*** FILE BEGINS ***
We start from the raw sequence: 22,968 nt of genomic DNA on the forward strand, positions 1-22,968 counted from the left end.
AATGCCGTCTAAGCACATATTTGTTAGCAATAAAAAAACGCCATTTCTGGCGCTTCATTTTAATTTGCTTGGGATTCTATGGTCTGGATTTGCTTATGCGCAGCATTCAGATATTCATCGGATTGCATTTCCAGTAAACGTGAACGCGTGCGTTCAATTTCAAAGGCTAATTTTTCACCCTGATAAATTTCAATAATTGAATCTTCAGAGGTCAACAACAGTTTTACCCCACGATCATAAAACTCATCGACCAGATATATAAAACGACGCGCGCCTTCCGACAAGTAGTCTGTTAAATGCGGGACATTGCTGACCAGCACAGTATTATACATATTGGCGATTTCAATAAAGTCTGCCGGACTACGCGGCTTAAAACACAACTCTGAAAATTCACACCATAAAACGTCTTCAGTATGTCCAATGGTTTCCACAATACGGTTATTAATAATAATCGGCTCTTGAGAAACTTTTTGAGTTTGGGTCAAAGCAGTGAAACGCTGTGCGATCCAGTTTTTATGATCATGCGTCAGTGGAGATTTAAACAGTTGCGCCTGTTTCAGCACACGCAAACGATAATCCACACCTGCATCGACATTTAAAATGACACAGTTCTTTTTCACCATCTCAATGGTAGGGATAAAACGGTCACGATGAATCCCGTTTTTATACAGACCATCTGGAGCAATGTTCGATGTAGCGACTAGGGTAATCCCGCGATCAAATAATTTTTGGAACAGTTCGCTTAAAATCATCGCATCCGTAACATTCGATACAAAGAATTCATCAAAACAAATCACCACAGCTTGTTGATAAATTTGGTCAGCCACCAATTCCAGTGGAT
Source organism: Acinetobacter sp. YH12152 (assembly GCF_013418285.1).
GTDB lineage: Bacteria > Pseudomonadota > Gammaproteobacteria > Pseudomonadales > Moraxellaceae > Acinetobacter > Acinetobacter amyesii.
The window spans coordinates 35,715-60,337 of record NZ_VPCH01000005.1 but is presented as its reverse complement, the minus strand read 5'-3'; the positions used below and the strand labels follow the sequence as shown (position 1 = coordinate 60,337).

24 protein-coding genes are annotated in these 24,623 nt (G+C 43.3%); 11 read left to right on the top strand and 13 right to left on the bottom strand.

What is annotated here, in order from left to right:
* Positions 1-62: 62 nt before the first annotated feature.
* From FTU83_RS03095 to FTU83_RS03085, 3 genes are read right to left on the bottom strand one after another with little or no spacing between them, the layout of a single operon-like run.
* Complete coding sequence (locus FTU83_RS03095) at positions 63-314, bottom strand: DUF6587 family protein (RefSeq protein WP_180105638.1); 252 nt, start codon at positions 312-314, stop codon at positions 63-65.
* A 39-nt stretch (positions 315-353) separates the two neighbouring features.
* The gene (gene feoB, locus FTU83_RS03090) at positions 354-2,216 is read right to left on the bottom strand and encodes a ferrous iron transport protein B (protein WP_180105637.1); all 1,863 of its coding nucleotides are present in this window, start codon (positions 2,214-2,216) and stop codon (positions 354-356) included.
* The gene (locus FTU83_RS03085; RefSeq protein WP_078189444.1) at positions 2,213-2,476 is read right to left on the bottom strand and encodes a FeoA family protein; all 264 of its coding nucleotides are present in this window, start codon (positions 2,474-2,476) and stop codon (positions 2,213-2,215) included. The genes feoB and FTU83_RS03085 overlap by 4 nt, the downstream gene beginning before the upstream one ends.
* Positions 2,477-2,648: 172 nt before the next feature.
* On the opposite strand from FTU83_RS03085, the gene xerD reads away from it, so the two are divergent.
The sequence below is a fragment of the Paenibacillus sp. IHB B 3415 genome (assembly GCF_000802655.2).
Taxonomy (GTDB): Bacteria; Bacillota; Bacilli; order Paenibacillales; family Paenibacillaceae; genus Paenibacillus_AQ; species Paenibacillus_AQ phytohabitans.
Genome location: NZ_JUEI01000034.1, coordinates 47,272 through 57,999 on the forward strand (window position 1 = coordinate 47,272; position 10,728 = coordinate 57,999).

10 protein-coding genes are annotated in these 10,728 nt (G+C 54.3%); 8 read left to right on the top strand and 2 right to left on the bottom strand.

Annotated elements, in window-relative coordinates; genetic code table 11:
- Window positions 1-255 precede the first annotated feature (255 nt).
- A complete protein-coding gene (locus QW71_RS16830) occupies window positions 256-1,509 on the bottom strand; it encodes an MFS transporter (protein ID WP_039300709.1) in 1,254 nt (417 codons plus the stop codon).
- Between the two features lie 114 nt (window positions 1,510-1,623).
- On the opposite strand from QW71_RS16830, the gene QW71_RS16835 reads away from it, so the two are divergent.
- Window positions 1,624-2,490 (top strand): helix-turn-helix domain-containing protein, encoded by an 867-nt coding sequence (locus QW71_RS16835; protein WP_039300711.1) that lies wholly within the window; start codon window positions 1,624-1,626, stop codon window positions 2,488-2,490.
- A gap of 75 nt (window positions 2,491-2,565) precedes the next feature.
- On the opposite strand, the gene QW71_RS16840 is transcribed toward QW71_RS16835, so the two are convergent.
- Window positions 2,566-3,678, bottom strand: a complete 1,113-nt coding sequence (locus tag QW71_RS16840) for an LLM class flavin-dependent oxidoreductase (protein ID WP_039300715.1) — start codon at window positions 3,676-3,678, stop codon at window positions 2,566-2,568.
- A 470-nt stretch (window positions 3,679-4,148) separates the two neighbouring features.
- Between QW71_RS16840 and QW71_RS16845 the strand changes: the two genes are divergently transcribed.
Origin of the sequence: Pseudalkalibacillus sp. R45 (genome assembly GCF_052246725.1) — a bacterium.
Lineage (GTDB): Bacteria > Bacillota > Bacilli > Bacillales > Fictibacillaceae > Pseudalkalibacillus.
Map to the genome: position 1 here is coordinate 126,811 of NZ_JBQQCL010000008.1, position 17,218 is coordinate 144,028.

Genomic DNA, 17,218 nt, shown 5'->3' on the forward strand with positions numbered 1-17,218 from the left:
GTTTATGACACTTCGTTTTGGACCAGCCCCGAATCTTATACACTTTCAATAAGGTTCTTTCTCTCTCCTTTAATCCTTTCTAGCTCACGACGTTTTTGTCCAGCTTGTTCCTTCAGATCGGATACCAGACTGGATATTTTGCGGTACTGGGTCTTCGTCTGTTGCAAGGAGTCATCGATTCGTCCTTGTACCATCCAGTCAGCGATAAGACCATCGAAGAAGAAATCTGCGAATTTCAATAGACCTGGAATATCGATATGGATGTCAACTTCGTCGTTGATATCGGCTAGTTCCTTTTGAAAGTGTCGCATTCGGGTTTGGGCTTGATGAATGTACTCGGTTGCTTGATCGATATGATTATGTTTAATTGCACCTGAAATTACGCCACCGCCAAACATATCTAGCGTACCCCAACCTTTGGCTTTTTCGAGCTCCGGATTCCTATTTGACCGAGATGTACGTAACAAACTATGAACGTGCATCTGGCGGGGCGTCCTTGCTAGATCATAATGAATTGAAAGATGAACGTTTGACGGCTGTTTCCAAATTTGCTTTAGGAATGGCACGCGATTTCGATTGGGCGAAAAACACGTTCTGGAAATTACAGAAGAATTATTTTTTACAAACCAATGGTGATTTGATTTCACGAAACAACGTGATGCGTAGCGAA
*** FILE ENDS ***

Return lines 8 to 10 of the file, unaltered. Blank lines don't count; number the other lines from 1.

* Positions 1-62: 62 nt before the first annotated feature.
* From FTU83_RS03095 to FTU83_RS03085, 3 genes are read right to left on the bottom strand one after another with little or no spacing between them, the layout of a single operon-like run.
* Complete coding sequence (locus FTU83_RS03095) at positions 63-314, bottom strand: DUF6587 family protein (RefSeq protein WP_180105638.1); 252 nt, start codon at positions 312-314, stop codon at positions 63-65.